MN groups set up Ebola aid, outreach

Some business owners have told a local task force that fears of the virus have affected sales.

Sarah Connor

As Ebola rages on, Minnesotans are shipping massive containers filled with hundreds of thousands of meals, facemasks and gloves to areas overseas affected by the deadly virus.

And back home, they’re also working to eliminate stigmatization and educate Minnesotans about the disease.

Members of the Brooklyn Park-based Minnesota African Task Force Against Ebola, a group formed by West African community leaders, are facilitating outreach on the virus. The group also recently teamed up with local nonprofit Matter to send supplies to countries affected by Ebola.

Mike Muelken, Matter’s international program director, said they have already sent more than $400,000 worth food and items like sanitizer, IV solution and hospital supplies. He said they’re especially focusing on sending aid to Liberia because the price of food there has gone up substantially since the crisis.

MATFAE member Abdullah Kiatamba said the group has received a lot of support from the community since it began its efforts this summer, but he worries that a lack of knowledge about Ebola could loosen their strong base.

“When people don’t understand the virus, their reactions to communities whose countries are affected will be negative,” Kiatamba said. “People think they have been exposed to a disease by their African neighbors.”

Local West African business owners say at task force meetings that they’re worried the public’s lack of knowledge about the virus could affect sales, he said.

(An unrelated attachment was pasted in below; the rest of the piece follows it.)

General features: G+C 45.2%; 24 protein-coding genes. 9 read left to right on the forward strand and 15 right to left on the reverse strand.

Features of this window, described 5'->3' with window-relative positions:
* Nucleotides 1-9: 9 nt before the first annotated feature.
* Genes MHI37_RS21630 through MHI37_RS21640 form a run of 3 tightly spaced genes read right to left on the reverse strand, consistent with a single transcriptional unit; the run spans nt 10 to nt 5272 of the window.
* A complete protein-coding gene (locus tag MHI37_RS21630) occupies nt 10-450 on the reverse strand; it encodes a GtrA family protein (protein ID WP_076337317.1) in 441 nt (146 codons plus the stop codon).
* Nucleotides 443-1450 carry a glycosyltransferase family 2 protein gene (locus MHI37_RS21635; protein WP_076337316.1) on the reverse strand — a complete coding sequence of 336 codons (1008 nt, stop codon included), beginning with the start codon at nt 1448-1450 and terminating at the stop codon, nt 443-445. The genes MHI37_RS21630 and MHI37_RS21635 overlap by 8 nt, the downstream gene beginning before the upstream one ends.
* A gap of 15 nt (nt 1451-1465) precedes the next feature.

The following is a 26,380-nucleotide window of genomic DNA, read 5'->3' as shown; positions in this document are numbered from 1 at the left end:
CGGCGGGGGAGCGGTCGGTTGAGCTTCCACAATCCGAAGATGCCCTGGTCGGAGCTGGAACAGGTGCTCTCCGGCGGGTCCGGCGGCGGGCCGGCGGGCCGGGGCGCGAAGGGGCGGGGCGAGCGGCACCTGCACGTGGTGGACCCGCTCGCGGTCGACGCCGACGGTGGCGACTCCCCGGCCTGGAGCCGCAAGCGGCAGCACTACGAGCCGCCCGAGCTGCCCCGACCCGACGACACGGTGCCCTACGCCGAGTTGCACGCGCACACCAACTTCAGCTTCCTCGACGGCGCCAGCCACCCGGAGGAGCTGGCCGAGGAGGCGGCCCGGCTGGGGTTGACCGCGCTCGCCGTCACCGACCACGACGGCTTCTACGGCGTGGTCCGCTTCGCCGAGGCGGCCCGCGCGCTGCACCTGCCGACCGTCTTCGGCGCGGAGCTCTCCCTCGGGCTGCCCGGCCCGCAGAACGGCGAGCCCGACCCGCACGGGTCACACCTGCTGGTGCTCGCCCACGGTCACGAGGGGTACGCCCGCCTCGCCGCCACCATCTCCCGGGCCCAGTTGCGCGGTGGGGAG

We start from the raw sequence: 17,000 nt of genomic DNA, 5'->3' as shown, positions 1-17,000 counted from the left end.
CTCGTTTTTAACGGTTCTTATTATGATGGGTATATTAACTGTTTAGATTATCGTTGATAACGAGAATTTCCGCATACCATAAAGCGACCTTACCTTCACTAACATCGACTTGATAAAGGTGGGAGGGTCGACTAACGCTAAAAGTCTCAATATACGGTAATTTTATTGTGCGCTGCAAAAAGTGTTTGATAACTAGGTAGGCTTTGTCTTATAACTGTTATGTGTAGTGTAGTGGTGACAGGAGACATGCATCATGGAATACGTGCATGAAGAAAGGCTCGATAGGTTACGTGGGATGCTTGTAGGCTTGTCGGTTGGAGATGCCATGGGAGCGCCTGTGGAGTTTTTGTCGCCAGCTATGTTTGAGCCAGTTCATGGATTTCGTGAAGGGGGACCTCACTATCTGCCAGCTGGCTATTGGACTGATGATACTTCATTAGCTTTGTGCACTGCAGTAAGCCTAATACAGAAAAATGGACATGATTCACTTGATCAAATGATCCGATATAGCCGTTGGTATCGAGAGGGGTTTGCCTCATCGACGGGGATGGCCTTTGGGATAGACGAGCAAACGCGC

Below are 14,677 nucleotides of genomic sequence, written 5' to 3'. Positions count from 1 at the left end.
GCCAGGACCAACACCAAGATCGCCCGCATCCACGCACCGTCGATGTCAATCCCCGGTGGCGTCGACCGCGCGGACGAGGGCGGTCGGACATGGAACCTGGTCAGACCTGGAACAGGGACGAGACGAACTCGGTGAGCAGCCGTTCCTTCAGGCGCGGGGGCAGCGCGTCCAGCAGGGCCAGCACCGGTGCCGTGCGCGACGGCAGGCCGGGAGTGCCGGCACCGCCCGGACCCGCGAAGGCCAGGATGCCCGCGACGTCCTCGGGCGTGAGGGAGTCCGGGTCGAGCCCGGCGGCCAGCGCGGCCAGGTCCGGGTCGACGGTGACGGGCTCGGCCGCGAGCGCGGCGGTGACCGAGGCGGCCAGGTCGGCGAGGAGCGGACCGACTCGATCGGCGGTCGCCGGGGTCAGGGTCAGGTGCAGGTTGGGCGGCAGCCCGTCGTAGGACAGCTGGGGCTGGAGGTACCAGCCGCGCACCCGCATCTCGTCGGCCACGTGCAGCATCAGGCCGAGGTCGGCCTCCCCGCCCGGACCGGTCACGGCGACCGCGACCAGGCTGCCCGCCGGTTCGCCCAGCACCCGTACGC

One Brooklyn Park restaurant, MaMaTi’s African Kitchen, may soon have to close its doors due to a drastic loss in revenue this fall.

“People are afraid of getting Ebola from the word ‘African’ food,” said co-owner Tara DeWeever. “It’s been a rough fall.”

But she said she’s hopeful the public’s concerns will soon pass and that the 3-year-old business will stay open.

“We still have hope there,” DeWeever said. “We’re praying to the Lord to open doorways for us, so hopefully with some new blessings that come in, we’ll be OK.”

To stop more businesses from suffering, Kiatamba said, MATFAE is working to educate the community on Ebola by hosting information sessions and town hall meetings and by visiting schools, churches and Islamic centers.

Kiatamba said the task force is urging members of the West African community to avoid traveling to Africa.

“We cannot be part of the problem. We have to be part of the solution,” he said. “We are in a position where we have to solve the problem, or it will be a tragic loss for the community.”

Both the nonprofit and MATFAE intend to continue working with community and city leaders to collect and send more supplies to ailing West African nations, Muelken said.

“As members of the human race, I think we should all be committed to helping our brothers and sisters in Africa,” he said.